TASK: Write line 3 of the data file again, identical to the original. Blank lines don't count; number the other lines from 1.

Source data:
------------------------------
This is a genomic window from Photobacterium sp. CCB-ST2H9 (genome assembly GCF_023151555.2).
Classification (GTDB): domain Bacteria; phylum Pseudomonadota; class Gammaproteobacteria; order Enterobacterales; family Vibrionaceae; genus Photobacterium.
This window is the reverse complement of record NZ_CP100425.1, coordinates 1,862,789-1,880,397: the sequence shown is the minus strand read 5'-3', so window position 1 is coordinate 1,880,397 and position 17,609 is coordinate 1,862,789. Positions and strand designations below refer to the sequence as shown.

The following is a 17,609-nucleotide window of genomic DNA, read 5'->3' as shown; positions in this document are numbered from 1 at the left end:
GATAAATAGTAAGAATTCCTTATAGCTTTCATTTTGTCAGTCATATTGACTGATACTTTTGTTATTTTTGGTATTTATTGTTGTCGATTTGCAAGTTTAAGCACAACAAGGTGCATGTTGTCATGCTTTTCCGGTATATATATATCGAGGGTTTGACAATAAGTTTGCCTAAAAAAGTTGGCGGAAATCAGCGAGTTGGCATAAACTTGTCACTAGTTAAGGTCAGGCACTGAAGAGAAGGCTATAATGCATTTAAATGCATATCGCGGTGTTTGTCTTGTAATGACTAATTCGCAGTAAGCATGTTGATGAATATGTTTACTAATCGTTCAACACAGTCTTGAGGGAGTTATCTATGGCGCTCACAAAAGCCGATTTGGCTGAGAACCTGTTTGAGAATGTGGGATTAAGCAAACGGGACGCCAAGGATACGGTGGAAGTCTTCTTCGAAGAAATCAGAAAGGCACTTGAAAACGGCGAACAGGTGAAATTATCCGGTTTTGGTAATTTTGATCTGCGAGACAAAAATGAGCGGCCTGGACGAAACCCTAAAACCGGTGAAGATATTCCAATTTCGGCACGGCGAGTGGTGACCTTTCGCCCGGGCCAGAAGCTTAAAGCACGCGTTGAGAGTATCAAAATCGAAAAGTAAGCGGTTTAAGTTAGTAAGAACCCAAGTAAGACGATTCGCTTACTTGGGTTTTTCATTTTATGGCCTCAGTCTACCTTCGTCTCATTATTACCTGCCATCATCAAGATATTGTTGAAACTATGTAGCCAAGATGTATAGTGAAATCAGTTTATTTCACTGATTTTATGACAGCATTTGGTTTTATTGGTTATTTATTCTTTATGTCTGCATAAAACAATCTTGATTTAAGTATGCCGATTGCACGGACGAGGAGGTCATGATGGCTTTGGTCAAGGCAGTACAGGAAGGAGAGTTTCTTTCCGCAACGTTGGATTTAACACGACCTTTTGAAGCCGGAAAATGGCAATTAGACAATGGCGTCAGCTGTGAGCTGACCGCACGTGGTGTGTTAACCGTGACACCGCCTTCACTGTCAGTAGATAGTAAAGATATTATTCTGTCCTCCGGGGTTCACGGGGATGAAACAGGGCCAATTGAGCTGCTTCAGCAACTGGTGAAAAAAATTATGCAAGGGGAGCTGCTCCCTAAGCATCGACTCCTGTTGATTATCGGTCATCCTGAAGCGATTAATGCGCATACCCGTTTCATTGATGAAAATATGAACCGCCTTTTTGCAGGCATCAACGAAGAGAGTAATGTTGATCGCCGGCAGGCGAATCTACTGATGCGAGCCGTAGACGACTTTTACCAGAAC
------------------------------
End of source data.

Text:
This window is the reverse complement of record NZ_CP100425.1, coordinates 1,862,789-1,880,397: the sequence shown is the minus strand read 5'-3', so window position 1 is coordinate 1,880,397 and position 17,609 is coordinate 1,862,789. Positions and strand designations below refer to the sequence as shown.